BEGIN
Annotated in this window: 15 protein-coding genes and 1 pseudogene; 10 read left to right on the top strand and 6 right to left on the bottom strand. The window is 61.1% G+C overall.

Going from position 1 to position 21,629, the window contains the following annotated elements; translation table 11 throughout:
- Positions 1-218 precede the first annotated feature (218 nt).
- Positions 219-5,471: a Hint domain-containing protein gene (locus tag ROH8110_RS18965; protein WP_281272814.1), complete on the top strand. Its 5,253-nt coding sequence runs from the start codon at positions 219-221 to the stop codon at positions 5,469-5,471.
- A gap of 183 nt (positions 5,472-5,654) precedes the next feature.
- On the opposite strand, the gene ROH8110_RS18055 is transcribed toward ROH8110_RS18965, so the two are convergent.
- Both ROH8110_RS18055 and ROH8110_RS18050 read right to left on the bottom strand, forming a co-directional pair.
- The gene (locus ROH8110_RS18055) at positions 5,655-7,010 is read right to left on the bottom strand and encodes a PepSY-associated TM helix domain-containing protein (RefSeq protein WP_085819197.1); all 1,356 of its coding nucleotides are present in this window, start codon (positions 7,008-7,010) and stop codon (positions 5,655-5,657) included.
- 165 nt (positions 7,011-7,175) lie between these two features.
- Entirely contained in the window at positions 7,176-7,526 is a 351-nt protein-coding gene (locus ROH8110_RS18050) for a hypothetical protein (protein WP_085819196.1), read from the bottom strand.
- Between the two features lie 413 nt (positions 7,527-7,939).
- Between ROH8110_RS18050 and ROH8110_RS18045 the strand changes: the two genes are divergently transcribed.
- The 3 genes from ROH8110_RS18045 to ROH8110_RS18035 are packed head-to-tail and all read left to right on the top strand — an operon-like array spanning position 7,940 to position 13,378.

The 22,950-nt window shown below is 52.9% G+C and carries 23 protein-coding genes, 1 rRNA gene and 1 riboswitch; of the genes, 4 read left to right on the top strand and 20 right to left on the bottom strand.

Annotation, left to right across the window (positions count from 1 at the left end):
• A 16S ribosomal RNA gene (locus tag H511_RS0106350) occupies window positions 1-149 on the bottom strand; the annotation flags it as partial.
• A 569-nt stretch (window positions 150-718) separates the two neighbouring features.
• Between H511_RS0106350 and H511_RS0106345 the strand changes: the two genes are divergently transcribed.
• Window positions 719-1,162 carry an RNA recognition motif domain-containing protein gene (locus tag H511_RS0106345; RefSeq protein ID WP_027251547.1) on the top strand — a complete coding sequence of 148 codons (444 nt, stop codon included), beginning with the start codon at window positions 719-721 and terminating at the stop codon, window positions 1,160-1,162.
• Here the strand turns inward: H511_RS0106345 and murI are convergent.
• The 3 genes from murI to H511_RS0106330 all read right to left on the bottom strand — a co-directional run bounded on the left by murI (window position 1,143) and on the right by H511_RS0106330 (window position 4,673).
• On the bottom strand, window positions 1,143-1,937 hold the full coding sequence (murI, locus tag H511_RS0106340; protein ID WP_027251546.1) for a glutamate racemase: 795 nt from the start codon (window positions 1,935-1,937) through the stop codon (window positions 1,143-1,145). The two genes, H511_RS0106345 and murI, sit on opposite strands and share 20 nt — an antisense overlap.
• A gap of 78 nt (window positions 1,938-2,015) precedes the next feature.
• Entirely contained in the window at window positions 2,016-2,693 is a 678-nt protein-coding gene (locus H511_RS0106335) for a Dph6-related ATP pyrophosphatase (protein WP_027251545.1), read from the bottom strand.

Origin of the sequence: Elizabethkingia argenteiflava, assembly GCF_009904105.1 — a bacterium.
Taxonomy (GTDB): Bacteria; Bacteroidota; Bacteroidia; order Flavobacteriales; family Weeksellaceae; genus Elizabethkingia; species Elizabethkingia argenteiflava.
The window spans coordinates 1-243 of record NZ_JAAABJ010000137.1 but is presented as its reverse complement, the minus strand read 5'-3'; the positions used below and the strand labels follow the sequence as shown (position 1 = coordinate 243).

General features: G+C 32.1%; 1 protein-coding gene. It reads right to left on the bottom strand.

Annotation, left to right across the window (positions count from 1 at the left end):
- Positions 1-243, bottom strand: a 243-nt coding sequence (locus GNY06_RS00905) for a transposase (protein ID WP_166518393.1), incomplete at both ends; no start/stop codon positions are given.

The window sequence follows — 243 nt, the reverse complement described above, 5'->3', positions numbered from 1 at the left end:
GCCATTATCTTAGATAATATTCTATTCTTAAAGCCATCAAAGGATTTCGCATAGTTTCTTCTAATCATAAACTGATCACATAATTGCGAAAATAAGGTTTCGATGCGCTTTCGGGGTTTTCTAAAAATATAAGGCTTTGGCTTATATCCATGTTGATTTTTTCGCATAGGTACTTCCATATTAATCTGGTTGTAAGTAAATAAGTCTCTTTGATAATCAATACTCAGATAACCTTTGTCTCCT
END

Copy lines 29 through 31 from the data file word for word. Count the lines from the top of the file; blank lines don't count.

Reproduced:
Annotation, left to right across the window (positions count from 1 at the left end):
- Positions 1-243, bottom strand: a 243-nt coding sequence (locus GNY06_RS00905) for a transposase (protein ID WP_166518393.1), incomplete at both ends; no start/stop codon positions are given.

The window sequence follows — 243 nt, the reverse complement described above, 5'->3', positions numbered from 1 at the left end: